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Pozzolana Mining Destroys Kabarole Roads

Residents in the areas of Kichwamba and Harugongo, where substantial deposits of the siliceous material are found, are complaining that the roads in the area have been damaged by the heavy trucks which collect the mineral from the mines.

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Residents and leaders in Kabarole district are concerned over the poor state of the roads resulting from Pozzolana mining and related activities.

The fine variety of volcanic tuff or ash used in making hydraulic is found in the west, east and south western parts of Uganda. It can be used for making concrete structures or combined with other elements to fortify cement.

However, residents in the areas of Kichwamba and Harugongo, where substantial deposits of the siliceous material are found, are complaining that the roads in the area have been damaged by the heavy trucks which collect the mineral from the mines.

Charles Businge, the LCIII chairperson of Kichwamba Sub County says that for more than five years, truck drivers have failed to remit money to the Sub County. Businge says that it was agreed that the truck drivers pay money to the Sub County depending on the tonnage of Pozzolana carried by the truck.

According to the Mining Act, royalties shall be shared by Government, Local Governments and lawful occupiers of the land on which the mining is taking place. The act states that government is entitled to 80 percent of the royalties, the Local Government is entitled to 17 percent and the owner of the land gets three percent of the royalties.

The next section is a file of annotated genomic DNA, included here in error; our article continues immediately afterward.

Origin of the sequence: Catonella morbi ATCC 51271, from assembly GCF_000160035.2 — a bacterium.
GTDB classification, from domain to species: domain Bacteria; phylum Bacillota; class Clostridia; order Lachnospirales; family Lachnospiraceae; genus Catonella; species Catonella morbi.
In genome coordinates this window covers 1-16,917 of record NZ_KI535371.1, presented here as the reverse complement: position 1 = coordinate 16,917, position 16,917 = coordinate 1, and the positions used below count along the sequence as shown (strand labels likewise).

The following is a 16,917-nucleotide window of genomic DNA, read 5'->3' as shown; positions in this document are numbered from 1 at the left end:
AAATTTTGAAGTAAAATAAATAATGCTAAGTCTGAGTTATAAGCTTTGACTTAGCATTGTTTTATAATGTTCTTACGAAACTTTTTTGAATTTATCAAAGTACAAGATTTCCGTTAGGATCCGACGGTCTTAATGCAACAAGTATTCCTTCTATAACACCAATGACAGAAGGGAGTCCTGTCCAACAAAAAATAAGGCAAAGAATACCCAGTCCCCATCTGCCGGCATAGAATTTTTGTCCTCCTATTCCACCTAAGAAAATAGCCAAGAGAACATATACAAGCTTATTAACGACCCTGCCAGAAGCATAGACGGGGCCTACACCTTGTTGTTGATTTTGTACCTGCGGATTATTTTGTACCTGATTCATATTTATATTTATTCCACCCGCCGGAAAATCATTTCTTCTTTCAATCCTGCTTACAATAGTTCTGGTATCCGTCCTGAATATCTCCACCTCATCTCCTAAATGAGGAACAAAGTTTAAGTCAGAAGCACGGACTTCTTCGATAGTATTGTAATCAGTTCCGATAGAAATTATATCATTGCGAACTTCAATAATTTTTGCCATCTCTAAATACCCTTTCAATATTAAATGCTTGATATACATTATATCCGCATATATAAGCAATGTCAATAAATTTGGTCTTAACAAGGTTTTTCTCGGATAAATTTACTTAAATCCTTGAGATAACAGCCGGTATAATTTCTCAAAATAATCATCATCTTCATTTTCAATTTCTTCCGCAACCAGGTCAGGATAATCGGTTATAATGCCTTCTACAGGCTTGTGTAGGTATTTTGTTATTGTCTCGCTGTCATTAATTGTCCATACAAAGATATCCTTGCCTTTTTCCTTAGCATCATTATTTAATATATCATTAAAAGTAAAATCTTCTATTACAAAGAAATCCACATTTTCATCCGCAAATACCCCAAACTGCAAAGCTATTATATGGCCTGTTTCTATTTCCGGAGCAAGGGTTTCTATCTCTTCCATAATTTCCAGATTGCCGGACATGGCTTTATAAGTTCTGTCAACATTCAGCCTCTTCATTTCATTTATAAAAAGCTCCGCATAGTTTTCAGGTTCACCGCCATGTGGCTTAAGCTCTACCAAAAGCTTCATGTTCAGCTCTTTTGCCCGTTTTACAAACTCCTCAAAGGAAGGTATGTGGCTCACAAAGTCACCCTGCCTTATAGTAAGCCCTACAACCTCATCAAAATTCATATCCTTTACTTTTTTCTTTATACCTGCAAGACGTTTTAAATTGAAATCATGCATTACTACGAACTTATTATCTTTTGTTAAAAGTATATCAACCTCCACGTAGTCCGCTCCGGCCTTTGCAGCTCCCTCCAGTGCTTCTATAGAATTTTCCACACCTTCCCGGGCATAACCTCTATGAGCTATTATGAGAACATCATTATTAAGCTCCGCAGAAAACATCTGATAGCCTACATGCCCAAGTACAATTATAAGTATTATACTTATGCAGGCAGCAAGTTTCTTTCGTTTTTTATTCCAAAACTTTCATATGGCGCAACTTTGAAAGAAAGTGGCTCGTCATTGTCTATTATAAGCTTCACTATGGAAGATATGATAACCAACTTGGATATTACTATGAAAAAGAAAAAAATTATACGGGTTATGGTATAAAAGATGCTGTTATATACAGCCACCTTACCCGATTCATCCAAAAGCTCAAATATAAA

Businge says that the royalties would go a long way in maintaining the roads in the sub county. 

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David Isagara, a resident of Bwanika parish, Harugongo Sub County says that when it rains heavy trucks still use the roads and cut off the Sub County from other parts of the district. He cites the Bwanika- Harugongo road which was cut off making it difficult for residents to access the health centre.

Kabarole District Vice Chairperson and secretary for works Moses Ikagobya says government has been promising to remit the royalties to the district, in vain.

Ikagobya explains that the government last remitted seven million Shillings to the district three years ago yet around the same time, President Museveni, ordered the district to stop levying fees from the truck drivers.

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